Shadow reporting & oral interventions
CEDAW mandates that State parties report on their policies and implementations to comply with CEDAW, and first achieve gender equality within one year of their adoption of the convention, and then every four years. Since 1997, this process has been complemented by official inclusion of civil society perspectives on the abovementioned progress.
Civil society organisations are invited to submit shadow reports to the CEDAW Committee secretariat, either on the whole scope of CEDAW or on thematic issues. These shadow reports can be prepared at the same time as the State report, or can be prepared after the submission of the State report to the CEDAW Committee (as a response to the points in the State report).1It should be noted that the second option allows for very little time to prepare the shadow report before the review.
Before the official session for a country’s review, the CEDAW Committee comes together to discuss the State report and prepares a list of issues to be answered in writing by the state party. Civil society organisations may find an opportunity during these meetings to make a very short presentation to the CEDAW Committee, drawing attention to the issues they deem important. The presentation may or may not inform the list of issues, but it is a good advocacy opportunity, especially to get information from the State on topics that have not been included in the official State report.
The state report, the answers to the list of issues, and the shadow reports will all inform the official review session of the state party later on. Civil society organisations also have an opportunity to present their points in oral interventions to the Committee during an official meeting, prior to the review of their country.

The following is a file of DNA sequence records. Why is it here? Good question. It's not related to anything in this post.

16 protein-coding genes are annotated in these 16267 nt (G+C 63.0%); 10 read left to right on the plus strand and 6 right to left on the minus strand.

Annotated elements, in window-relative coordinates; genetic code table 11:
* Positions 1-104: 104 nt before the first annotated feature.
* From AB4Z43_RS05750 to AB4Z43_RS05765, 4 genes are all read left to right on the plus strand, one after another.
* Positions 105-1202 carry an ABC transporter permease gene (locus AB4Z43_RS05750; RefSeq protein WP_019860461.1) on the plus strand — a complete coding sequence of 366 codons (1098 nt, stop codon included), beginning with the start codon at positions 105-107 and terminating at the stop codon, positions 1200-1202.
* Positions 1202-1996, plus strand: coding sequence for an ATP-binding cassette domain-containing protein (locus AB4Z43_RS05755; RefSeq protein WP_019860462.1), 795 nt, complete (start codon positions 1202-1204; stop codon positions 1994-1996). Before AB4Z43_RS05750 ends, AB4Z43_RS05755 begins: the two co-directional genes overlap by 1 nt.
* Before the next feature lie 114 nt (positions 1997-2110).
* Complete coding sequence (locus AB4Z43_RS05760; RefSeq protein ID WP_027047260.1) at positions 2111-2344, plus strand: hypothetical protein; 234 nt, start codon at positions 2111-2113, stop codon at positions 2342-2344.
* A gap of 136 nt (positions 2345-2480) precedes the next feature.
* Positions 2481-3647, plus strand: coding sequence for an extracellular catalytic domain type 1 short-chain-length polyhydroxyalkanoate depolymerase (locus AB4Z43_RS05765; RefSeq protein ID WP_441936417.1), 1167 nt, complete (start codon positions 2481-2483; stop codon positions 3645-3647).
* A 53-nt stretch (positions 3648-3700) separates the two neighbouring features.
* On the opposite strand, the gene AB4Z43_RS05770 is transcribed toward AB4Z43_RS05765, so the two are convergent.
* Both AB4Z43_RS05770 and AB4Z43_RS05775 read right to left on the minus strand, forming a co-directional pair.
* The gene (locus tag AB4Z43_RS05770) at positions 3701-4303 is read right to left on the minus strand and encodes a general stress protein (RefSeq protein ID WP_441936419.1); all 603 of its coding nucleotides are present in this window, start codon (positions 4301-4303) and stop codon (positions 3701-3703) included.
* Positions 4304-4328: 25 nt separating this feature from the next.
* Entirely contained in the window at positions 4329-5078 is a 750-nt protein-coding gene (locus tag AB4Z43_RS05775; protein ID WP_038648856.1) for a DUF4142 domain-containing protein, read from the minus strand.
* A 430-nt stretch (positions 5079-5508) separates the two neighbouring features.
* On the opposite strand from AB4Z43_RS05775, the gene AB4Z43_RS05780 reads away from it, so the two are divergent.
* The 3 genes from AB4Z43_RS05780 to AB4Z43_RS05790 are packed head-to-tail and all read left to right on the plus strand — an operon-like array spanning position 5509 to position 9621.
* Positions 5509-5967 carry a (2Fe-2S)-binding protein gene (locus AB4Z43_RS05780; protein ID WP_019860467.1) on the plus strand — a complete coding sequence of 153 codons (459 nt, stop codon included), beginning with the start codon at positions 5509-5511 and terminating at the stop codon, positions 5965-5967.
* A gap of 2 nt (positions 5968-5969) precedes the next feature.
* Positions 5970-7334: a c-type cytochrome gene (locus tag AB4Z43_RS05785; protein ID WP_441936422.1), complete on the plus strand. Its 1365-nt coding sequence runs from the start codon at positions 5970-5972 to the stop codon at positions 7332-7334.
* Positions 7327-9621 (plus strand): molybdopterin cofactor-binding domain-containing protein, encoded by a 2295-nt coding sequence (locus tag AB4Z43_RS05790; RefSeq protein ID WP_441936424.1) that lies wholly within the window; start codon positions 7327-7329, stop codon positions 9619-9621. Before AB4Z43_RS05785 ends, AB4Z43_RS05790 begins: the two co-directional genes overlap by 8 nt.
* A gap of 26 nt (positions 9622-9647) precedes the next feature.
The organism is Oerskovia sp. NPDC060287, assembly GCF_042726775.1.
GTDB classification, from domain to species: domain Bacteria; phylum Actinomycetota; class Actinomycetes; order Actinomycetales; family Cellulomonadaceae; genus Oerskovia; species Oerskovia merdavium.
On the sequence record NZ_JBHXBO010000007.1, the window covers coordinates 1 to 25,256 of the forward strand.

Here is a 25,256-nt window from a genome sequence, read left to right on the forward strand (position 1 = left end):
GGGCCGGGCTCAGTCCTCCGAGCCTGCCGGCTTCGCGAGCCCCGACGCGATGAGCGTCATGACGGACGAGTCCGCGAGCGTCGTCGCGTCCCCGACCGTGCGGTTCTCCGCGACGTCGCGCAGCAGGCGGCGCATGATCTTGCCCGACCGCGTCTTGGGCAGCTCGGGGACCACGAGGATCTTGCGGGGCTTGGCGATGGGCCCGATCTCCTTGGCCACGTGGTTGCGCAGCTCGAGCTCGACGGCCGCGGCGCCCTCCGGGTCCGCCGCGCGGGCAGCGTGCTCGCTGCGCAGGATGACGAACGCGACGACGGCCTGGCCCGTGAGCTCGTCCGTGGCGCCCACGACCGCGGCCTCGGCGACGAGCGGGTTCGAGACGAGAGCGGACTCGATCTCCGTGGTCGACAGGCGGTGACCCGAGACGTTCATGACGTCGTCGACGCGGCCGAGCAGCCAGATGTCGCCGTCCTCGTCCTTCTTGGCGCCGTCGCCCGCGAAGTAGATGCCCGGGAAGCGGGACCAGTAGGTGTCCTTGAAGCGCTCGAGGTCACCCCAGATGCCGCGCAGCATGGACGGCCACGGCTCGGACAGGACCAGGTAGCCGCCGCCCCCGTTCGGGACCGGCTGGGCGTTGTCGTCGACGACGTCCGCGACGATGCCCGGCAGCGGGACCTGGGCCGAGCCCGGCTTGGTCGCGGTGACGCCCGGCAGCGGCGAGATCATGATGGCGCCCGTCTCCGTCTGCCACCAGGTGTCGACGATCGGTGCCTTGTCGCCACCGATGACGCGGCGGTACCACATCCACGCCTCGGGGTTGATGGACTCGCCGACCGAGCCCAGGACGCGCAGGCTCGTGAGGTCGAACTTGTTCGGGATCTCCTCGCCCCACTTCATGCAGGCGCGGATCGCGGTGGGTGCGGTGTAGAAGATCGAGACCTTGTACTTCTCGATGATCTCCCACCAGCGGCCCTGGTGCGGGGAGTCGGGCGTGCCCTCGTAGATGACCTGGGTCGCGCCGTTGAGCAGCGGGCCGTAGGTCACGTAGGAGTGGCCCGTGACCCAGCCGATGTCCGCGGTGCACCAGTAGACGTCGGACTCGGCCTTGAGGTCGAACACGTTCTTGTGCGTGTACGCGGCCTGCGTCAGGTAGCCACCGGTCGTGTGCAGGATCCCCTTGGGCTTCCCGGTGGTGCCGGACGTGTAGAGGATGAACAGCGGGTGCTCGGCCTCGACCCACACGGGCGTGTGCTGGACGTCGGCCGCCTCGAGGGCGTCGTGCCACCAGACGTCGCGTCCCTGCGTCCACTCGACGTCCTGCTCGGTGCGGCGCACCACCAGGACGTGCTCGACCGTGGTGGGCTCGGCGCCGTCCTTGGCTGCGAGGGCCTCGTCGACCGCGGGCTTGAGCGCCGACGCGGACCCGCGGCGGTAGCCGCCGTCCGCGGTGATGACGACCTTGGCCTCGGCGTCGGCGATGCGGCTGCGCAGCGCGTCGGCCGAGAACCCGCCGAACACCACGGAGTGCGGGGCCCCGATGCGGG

Furthermore, some Committee members meet the civil society organisations for an unofficial lunch briefing a day before the constructive dialogue (official session) between the State and the Committee. This affords the organisations more time to discuss their issues with the Committee and to answer any questions the Committee may have.
The official State report, the shadow report, the CSO oral interventions, the lunch briefing, and the constructive dialogue process between the State and the CEDAW Committee, all feed into the Concluding Observations. This is what the CEDAW Committee provides to the State party under review. The Concluding Observations present both context analyses and suggestions for the State party to undertake before its next review.2More information about CEDAW and its review cycle, including opportunities for civil society organisations to take part in the process, can be accessed at IWRAW Asia Pacific’s CEDAW microsite.
- 1It should be noted that the second option allows for very little time to prepare the shadow report before the review.
- 2More information about CEDAW and its review cycle, including opportunities for civil society organisations to take part in the process, can be accessed at IWRAW Asia Pacific’s CEDAW microsite.